There’s a great scene where Bryant accuses Jewell of not being mad enough about what’s happening to him. The remark succeeds in triggering Jewell’s indignation. Jewell tells Bryant he can’t react the way the lawyer would and that he has to be true to himself. Even when provoked to anger, Jewell still had integrity.
Rockwell is flawless as Jewell’s “loud lawyer.” Bryant repays Jewell’s loyalty by sticking with him through the media circus that ensues after Jewell becomes the assumed perpetrator of the bombing. Bryant’s hard-nosed approach is a huge asset in preventing the FBI agents from intimidating Jewell and coercing him into surrendering his rites.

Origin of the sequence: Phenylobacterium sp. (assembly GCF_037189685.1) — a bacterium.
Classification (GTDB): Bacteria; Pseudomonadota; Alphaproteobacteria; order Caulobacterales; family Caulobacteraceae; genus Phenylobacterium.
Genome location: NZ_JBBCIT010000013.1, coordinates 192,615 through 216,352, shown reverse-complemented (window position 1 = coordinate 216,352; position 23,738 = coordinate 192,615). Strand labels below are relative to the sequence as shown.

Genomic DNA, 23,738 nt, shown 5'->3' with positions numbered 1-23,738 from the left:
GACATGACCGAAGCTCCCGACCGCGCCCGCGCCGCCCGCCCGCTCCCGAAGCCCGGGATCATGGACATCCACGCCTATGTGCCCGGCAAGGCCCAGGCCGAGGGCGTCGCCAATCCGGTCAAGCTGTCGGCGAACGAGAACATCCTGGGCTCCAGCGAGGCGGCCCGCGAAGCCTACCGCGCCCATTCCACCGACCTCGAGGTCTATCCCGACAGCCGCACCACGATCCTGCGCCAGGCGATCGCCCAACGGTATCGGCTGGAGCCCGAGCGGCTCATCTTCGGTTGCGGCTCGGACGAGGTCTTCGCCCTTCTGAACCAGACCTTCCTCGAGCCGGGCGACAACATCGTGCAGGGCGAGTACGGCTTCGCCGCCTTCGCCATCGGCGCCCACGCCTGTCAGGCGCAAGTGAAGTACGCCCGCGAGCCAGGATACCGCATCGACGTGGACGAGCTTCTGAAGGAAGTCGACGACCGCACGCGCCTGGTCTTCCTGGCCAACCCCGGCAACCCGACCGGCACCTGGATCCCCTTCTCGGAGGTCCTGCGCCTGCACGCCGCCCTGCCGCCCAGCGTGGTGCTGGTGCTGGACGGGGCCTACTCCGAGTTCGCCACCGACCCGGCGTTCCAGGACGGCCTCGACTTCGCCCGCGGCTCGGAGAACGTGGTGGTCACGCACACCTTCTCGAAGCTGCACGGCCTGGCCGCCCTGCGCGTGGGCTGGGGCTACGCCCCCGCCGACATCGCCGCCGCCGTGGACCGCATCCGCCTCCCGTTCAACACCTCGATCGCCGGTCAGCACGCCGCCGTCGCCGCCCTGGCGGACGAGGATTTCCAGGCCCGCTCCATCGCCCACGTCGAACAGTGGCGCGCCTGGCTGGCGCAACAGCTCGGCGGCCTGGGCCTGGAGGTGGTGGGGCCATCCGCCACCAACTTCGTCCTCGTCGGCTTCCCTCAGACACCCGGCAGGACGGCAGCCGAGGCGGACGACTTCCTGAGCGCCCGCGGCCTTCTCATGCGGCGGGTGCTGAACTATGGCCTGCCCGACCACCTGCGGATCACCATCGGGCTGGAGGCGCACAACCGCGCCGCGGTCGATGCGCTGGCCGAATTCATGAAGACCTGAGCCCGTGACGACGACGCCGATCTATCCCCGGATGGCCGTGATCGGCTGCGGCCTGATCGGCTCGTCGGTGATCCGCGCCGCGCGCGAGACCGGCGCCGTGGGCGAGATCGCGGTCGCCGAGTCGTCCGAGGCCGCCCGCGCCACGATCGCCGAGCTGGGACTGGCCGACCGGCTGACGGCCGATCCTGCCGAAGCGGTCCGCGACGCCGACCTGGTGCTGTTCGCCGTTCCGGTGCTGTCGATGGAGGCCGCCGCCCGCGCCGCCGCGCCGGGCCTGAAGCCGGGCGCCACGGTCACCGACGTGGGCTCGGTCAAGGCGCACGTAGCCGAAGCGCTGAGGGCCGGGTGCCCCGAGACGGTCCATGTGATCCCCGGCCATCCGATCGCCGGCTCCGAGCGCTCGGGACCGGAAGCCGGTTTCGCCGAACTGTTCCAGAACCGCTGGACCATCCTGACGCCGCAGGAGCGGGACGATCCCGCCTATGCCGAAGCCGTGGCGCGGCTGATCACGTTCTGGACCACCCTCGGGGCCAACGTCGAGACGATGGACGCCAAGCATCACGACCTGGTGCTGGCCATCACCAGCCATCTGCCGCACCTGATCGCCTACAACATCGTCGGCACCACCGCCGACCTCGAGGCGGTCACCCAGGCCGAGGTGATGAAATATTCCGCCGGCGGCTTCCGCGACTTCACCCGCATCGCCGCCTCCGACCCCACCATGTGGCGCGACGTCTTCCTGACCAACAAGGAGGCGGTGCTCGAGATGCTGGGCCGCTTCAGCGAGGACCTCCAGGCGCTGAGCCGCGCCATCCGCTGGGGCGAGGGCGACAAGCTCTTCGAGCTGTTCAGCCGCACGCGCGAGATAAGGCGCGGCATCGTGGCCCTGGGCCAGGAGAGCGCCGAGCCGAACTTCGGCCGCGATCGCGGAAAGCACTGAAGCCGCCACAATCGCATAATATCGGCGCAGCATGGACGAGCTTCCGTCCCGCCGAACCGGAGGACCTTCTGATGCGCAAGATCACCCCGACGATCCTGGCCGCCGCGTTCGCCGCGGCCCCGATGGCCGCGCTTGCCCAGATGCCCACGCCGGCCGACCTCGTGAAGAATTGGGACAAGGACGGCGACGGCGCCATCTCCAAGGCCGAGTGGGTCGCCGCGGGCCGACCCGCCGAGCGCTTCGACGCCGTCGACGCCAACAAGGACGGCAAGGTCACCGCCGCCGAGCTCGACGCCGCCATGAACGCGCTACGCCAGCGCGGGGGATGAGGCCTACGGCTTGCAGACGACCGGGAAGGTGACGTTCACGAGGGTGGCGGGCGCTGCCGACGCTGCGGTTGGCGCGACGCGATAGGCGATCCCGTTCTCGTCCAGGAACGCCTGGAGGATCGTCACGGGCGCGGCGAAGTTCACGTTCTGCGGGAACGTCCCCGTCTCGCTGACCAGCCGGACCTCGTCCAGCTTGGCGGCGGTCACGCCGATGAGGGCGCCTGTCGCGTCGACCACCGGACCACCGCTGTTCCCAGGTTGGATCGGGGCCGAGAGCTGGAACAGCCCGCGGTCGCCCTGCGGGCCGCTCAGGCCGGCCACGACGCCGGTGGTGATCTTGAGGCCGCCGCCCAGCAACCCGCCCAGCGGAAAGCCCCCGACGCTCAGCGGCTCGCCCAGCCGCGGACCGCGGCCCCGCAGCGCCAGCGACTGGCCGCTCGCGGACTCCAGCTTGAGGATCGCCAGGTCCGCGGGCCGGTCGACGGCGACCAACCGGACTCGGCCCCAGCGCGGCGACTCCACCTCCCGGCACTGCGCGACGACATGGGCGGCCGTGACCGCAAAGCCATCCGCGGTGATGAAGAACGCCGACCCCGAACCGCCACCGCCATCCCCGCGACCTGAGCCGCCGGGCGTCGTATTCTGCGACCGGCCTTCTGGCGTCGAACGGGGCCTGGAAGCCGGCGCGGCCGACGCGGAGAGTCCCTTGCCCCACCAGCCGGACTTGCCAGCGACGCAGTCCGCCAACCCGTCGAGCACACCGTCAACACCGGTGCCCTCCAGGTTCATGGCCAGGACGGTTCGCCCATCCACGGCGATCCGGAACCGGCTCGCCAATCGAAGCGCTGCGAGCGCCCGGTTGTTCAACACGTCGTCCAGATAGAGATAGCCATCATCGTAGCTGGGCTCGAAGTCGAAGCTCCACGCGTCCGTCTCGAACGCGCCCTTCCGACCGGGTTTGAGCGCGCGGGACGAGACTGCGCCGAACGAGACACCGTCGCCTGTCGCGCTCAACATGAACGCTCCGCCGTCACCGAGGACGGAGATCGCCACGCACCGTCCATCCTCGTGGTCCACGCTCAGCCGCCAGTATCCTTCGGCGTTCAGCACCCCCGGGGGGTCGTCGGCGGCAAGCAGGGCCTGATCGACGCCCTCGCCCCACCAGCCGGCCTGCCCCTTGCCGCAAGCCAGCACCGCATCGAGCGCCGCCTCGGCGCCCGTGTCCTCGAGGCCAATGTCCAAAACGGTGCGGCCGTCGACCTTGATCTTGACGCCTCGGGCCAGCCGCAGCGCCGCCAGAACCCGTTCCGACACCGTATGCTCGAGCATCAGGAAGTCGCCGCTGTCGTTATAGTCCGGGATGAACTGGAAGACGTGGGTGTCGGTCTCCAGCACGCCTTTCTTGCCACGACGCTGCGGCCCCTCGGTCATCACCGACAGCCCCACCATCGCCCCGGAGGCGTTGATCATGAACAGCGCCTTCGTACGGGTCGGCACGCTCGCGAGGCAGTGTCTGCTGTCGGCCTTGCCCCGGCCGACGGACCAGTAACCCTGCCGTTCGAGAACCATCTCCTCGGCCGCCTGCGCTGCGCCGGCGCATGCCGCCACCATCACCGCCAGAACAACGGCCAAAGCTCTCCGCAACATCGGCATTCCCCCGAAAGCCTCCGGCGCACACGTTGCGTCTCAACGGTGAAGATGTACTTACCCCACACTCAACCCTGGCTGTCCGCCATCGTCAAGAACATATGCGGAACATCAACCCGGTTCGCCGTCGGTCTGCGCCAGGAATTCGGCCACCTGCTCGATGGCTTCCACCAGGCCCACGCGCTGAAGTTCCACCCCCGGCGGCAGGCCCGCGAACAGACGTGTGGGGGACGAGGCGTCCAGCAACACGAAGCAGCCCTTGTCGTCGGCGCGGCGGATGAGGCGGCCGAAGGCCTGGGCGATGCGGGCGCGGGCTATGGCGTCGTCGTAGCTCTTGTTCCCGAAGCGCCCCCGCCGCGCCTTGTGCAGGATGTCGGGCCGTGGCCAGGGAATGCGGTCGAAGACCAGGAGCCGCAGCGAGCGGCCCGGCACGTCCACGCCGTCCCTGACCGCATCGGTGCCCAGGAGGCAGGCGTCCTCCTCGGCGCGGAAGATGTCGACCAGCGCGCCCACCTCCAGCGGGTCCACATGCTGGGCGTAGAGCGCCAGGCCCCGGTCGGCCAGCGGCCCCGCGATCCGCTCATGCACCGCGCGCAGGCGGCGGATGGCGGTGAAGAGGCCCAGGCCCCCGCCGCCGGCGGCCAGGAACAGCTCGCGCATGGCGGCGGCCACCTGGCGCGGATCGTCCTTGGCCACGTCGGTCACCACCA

Though she only has a handful of scenes, Bates is exceptional as Jewell’s mother. Her impassioned speech at the end of the film is deeply moving and shows her range as an actor. Jon Hamm perfectly plays Tom Shaw, the FBI agent who continues building his case against Jewell even after it becomes obvious the security guard is innocent. Rounding out the cast is Olivia Wilde, who plays Kathy Scruggs, an unscrupulous journalist more interested in grabbing a headline (and Shaw’s crotch) than telling the truth, regardless of how such falsehoods might destroy the reputation of an innocent person.
And therein lies the crux of the story. Jewell was falsely accused of a crime he didn’t commit. Though the judicial bedrock of our nation has been eroding for decades now, it’s clear that the time-honored standard “innocent until proven guilty” was tenuous even at this point in our history.